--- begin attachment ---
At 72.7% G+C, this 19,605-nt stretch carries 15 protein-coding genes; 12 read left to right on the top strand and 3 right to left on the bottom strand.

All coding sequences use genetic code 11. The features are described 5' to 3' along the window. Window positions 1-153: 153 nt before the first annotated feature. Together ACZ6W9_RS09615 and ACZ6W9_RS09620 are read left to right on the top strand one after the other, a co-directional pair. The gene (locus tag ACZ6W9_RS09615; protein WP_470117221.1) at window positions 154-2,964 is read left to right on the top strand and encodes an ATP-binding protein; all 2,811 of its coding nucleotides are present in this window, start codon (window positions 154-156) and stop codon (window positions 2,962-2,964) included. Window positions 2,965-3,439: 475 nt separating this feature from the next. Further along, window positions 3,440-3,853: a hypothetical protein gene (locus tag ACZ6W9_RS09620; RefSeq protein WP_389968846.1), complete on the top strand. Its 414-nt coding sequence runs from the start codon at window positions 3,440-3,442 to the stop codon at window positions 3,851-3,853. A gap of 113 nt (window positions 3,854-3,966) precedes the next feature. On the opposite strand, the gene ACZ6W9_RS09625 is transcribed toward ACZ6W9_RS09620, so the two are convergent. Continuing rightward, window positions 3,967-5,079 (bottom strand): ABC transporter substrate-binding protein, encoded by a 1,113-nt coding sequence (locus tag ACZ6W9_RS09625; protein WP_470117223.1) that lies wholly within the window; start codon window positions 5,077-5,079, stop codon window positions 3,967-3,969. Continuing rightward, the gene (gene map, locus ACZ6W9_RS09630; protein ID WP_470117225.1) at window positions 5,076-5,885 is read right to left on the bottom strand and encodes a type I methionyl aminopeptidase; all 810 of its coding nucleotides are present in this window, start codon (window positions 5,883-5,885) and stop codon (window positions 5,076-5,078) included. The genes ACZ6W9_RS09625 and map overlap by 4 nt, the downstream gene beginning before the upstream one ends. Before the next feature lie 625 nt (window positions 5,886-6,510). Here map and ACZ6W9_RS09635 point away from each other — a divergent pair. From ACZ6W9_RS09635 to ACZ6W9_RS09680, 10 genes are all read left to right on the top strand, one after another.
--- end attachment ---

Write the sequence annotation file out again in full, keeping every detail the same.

At 72.7% G+C, this 19,605-nt stretch carries 15 protein-coding genes; 12 read left to right on the top strand and 3 right to left on the bottom strand.

All coding sequences use genetic code 11. The features are described 5' to 3' along the window. Window positions 1-153: 153 nt before the first annotated feature. Together ACZ6W9_RS09615 and ACZ6W9_RS09620 are read left to right on the top strand one after the other, a co-directional pair. The gene (locus tag ACZ6W9_RS09615; protein WP_470117221.1) at window positions 154-2,964 is read left to right on the top strand and encodes an ATP-binding protein; all 2,811 of its coding nucleotides are present in this window, start codon (window positions 154-156) and stop codon (window positions 2,962-2,964) included. Window positions 2,965-3,439: 475 nt separating this feature from the next. Further along, window positions 3,440-3,853: a hypothetical protein gene (locus tag ACZ6W9_RS09620; RefSeq protein WP_389968846.1), complete on the top strand. Its 414-nt coding sequence runs from the start codon at window positions 3,440-3,442 to the stop codon at window positions 3,851-3,853. A gap of 113 nt (window positions 3,854-3,966) precedes the next feature. On the opposite strand, the gene ACZ6W9_RS09625 is transcribed toward ACZ6W9_RS09620, so the two are convergent. Continuing rightward, window positions 3,967-5,079 (bottom strand): ABC transporter substrate-binding protein, encoded by a 1,113-nt coding sequence (locus tag ACZ6W9_RS09625; protein WP_470117223.1) that lies wholly within the window; start codon window positions 5,077-5,079, stop codon window positions 3,967-3,969. Continuing rightward, the gene (gene map, locus ACZ6W9_RS09630; protein ID WP_470117225.1) at window positions 5,076-5,885 is read right to left on the bottom strand and encodes a type I methionyl aminopeptidase; all 810 of its coding nucleotides are present in this window, start codon (window positions 5,883-5,885) and stop codon (window positions 5,076-5,078) included. The genes ACZ6W9_RS09625 and map overlap by 4 nt, the downstream gene beginning before the upstream one ends. Before the next feature lie 625 nt (window positions 5,886-6,510). Here map and ACZ6W9_RS09635 point away from each other — a divergent pair. From ACZ6W9_RS09635 to ACZ6W9_RS09680, 10 genes are all read left to right on the top strand, one after another.